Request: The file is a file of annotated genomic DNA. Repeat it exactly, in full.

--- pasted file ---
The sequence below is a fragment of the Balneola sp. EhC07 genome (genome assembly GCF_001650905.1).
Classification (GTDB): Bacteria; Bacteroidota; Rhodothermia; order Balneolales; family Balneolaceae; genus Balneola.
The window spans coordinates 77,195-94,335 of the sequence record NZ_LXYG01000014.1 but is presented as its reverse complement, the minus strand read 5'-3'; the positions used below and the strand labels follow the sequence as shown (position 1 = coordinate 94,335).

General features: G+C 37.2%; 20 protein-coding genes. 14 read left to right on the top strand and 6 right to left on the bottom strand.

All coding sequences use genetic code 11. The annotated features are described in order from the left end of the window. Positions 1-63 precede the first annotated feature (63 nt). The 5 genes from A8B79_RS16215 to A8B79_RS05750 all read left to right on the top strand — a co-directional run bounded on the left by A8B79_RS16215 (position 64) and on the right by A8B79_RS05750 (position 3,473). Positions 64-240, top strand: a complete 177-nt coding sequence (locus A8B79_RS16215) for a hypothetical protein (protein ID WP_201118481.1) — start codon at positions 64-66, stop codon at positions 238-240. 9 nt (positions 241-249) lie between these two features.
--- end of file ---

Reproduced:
The sequence below is a fragment of the Balneola sp. EhC07 genome (genome assembly GCF_001650905.1).
Classification (GTDB): Bacteria; Bacteroidota; Rhodothermia; order Balneolales; family Balneolaceae; genus Balneola.
The window spans coordinates 77,195-94,335 of the sequence record NZ_LXYG01000014.1 but is presented as its reverse complement, the minus strand read 5'-3'; the positions used below and the strand labels follow the sequence as shown (position 1 = coordinate 94,335).

General features: G+C 37.2%; 20 protein-coding genes. 14 read left to right on the top strand and 6 right to left on the bottom strand.

All coding sequences use genetic code 11. The annotated features are described in order from the left end of the window. Positions 1-63 precede the first annotated feature (63 nt). The 5 genes from A8B79_RS16215 to A8B79_RS05750 all read left to right on the top strand — a co-directional run bounded on the left by A8B79_RS16215 (position 64) and on the right by A8B79_RS05750 (position 3,473). Positions 64-240, top strand: a complete 177-nt coding sequence (locus A8B79_RS16215) for a hypothetical protein (protein ID WP_201118481.1) — start codon at positions 64-66, stop codon at positions 238-240. 9 nt (positions 241-249) lie between these two features.